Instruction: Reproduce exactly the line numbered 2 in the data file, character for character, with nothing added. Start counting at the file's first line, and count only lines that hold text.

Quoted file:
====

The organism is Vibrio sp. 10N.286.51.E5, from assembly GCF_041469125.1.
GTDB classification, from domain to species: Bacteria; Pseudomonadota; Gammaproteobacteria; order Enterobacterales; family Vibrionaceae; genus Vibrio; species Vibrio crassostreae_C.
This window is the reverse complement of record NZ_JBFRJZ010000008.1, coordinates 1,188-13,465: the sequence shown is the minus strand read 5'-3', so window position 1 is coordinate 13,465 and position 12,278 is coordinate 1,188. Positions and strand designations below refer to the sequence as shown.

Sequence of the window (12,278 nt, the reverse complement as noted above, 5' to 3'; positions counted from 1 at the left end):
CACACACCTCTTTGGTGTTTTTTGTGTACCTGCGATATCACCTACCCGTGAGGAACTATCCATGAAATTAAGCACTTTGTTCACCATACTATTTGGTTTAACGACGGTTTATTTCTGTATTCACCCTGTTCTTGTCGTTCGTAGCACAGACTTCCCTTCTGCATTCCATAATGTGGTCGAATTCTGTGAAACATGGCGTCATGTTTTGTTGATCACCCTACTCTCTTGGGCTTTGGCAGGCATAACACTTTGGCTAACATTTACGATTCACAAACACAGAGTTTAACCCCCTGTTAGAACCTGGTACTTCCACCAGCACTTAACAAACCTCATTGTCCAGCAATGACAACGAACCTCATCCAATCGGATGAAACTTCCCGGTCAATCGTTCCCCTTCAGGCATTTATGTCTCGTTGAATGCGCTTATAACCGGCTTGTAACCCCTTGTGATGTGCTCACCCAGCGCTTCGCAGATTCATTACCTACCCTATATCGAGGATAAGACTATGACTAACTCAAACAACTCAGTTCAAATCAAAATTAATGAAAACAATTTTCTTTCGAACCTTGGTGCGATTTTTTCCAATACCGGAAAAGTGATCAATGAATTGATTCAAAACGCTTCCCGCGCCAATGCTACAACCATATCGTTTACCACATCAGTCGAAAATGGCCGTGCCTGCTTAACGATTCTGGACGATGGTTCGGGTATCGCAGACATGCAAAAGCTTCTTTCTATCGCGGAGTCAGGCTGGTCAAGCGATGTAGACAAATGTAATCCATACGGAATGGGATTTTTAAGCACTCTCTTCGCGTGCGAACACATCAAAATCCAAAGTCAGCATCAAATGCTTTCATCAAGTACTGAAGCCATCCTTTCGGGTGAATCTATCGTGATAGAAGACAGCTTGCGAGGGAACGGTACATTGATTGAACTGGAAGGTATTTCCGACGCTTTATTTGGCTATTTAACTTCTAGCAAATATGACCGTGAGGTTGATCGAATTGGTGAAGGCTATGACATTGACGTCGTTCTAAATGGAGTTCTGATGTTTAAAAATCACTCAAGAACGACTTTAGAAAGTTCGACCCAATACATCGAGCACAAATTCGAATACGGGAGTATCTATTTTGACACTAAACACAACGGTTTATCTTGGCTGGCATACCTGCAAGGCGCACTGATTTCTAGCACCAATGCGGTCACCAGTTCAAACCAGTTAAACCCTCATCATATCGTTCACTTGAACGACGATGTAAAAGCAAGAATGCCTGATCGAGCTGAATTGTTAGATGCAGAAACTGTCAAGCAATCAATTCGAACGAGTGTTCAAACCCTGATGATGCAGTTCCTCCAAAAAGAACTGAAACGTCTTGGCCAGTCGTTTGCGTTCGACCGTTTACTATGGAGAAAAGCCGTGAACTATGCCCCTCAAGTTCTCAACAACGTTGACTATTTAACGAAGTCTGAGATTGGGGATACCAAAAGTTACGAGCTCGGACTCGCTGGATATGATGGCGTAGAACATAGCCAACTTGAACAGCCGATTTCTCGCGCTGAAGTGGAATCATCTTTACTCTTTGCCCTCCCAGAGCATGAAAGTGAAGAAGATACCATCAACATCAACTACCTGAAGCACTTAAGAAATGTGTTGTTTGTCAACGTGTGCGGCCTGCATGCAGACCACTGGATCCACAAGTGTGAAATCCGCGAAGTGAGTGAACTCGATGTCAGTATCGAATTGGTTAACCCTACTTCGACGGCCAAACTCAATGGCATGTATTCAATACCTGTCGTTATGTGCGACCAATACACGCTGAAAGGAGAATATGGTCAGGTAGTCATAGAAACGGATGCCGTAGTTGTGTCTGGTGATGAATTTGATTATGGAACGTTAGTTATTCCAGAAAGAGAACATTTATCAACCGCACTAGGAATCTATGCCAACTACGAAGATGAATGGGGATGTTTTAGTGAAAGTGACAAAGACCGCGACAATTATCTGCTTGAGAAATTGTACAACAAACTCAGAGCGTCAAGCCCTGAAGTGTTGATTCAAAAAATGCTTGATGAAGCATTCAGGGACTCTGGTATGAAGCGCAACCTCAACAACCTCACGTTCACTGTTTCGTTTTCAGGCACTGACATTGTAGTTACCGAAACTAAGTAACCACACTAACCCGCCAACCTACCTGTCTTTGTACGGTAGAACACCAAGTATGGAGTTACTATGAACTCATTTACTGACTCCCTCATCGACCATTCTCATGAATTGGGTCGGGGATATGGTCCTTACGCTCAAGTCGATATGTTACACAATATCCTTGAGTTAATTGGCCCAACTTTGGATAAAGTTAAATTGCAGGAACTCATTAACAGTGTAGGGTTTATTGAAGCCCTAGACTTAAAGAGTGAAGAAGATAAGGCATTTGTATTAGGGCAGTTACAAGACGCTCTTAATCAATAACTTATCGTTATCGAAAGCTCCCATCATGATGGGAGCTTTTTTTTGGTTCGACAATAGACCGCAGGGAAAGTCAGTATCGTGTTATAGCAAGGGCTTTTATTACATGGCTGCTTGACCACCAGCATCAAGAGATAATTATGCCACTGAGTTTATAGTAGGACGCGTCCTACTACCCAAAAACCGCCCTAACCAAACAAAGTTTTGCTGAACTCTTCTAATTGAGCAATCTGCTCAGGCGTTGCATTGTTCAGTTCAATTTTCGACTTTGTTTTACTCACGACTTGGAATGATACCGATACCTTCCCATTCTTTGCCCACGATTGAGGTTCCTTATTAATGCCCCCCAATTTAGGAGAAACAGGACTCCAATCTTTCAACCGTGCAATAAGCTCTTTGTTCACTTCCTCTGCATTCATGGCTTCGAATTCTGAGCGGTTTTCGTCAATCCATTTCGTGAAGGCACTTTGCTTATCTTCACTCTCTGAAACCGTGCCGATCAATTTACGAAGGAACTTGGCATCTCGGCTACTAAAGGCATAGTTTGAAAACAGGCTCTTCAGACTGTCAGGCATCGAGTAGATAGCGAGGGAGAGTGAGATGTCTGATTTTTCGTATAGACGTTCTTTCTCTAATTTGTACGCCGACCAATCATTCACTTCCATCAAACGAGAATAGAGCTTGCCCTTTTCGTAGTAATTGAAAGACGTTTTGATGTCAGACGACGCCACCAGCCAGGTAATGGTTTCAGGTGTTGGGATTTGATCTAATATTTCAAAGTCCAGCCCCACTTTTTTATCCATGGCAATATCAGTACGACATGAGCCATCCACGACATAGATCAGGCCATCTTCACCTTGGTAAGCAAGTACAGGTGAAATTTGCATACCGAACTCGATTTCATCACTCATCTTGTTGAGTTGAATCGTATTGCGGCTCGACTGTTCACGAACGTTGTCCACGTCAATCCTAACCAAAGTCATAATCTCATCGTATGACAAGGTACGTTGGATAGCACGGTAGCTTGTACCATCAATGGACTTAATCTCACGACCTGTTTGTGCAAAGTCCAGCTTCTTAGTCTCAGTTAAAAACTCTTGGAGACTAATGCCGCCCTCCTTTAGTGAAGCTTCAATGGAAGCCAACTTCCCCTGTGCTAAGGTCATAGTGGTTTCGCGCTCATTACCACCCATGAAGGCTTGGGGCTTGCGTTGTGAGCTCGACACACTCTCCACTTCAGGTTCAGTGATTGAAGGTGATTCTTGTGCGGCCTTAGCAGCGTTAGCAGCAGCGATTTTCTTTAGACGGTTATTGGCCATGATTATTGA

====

GTDB classification, from domain to species: Bacteria; Pseudomonadota; Gammaproteobacteria; order Enterobacterales; family Vibrionaceae; genus Vibrio; species Vibrio crassostreae_C.